July 11, 1994

Use of a Standardized Heparin Nomogram to Achieve Therapeutic Anticoagulation After Thrombolytic Therapy in Myocardial Infarction

Author Affiliations

From the Division of Cardiology, Department of Medicine, University of Missouri-Columbia (Drs Flaker and Bartolozzi); Research Triangle Institute, Research Triangle Park, NC (Dr Davis); and the Division of Cardiology, Department of Medicine, Brigham and Women's Hospital, Boston, Mass (Ms McCabe and Dr Cannon). A complete list of the Thrombolysis in Myocardial Infarction (TIMI) 4 Study investigators appears at the end of this report.

Arch Intern Med. 1994;154(13):1492-1496. doi:10.1001/archinte.1994.00420130084011

Background:  The recently completed Thrombolysis in Myocardial Infarction (TIMI) 4 Study compared three thrombolytic treatment regimens for acute myocardial infarction. The treatment arms included frontloaded recombinant tissue plasminogen activator (rtPA), anistreplase (APSAC), or both, in conjunction with an intravenous bolus of 5000 U of heparin, followed by 1000 U/h. To facilitate anticoagulation, a heparin nomogram was developed to maintain the therapeutic activated partial thromboplastin time at 1 1/2 to 2 times the control value.

Methods:  A poll revealed that nine centers made use of the recommended heparin nomogram and six did not, adjusting the heparin dosage according to local practice. Anticoagulation parameters, major hemorrhagic events, and the frequency of heparin interruption were compared between centers that used and did not use the nomogram.

Results:  Subtherapeutic activated partial thromboplastin time values were noted in 4%, 14%, 29%, 46%, 37%, and 34% of patients 8, 12, 24, 48, 72, and 96 hours, respectively, after heparin treatment was begun. Patients with subtherapeutic values at 24 hours were younger (mean±SD, 55.2±10.6 vs 59.6±10.6 years, P=.02) and weighed more (86.4±13.5 vs 78.9±15.7 kg, P=.007) than patients with therapeutic values. Centers that used the nomogram had significantly fewer subtherapeutic values at 48 and 96 hours. In addition, heparin therapy was interrupted less frequently at centers that used the nomogram (38.1% vs 68.7%, P<.001). Major spontaneous hemorrhage, reinfarction, and reocclusion rates were low and were about the same in the two groups.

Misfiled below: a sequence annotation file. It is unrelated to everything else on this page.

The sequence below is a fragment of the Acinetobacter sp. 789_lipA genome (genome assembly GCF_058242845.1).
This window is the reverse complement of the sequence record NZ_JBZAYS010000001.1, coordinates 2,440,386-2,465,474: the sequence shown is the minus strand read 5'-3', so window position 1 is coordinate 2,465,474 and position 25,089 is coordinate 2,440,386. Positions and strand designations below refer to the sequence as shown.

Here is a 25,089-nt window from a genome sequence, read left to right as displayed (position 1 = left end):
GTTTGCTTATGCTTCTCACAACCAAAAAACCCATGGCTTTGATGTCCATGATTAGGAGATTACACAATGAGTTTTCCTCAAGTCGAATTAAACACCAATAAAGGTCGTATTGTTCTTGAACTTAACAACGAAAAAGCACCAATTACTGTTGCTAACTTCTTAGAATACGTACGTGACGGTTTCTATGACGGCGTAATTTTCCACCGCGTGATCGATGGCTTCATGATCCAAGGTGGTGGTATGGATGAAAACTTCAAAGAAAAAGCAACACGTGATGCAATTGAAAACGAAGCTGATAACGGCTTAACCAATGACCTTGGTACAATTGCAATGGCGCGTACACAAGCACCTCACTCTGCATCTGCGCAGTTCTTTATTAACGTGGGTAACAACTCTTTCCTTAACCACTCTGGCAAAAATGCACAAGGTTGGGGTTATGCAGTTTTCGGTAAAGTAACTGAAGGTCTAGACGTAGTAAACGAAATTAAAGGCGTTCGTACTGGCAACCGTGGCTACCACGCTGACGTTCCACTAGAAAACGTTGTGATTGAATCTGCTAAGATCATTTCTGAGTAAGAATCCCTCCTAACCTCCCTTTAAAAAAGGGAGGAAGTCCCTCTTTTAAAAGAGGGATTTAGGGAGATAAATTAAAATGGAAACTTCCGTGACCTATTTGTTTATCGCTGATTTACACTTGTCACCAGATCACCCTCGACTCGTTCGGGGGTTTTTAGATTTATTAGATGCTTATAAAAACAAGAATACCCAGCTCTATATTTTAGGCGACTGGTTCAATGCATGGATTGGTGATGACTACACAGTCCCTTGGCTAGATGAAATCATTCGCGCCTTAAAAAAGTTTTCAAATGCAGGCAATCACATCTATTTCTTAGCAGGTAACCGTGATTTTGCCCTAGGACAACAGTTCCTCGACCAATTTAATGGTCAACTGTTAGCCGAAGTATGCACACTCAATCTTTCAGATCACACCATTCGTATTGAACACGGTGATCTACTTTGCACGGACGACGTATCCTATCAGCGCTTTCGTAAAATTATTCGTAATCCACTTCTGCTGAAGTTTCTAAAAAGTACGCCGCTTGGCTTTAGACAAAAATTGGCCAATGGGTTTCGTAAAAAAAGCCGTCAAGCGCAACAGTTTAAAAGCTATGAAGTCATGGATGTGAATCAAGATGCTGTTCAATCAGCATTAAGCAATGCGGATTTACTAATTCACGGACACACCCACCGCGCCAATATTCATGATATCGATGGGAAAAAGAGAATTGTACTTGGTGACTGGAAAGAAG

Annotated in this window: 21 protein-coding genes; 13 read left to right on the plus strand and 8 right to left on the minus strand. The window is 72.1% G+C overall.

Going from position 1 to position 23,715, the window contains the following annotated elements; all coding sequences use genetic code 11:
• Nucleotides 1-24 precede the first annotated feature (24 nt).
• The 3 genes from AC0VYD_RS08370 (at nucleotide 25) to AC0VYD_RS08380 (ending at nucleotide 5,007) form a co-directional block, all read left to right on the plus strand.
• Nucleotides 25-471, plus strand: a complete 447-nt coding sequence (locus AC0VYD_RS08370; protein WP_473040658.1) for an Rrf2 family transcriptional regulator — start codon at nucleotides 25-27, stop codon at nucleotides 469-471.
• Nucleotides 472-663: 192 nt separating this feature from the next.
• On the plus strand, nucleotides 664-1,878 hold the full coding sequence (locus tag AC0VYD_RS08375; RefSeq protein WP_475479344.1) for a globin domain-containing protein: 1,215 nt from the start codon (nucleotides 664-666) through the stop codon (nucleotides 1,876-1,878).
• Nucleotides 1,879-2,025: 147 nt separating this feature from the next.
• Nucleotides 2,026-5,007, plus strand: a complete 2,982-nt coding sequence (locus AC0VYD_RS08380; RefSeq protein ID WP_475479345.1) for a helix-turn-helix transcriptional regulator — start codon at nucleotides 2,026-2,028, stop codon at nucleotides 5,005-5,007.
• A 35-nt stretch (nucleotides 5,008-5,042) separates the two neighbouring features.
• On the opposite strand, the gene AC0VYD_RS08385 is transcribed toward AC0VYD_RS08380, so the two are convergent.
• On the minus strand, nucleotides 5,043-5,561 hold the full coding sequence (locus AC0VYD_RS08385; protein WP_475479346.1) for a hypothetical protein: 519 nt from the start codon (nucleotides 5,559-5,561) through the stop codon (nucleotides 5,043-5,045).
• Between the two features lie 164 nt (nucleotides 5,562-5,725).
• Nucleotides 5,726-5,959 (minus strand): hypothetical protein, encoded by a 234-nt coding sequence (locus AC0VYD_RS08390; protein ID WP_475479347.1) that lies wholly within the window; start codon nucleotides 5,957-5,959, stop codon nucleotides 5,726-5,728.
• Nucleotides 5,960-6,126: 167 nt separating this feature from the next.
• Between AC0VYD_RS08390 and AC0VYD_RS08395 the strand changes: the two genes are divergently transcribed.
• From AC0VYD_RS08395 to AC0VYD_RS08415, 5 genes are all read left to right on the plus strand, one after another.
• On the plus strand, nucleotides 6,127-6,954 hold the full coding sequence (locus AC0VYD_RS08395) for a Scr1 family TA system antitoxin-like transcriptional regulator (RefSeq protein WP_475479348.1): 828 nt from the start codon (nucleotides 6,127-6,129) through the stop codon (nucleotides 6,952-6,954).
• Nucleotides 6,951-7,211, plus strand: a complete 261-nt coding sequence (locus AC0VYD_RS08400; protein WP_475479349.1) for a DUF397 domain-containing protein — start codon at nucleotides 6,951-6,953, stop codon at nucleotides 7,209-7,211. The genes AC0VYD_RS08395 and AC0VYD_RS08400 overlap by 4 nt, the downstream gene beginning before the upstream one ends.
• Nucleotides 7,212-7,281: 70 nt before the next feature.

Conclusions:  The use of a heparin nomogram provided improved anticoagulation in patients treated with thrombolytic therapy for myocardial infarction. Weight- and age-adjusted heparin dosing may provide further improvement in anticoagulation with heparin therapy. Our findings support the need for frequent monitoring of the activated partial thromboplastin time and for a standardized approach to adjusting the heparin dosage.(Arch Intern Med. 1994;154:1492-1496)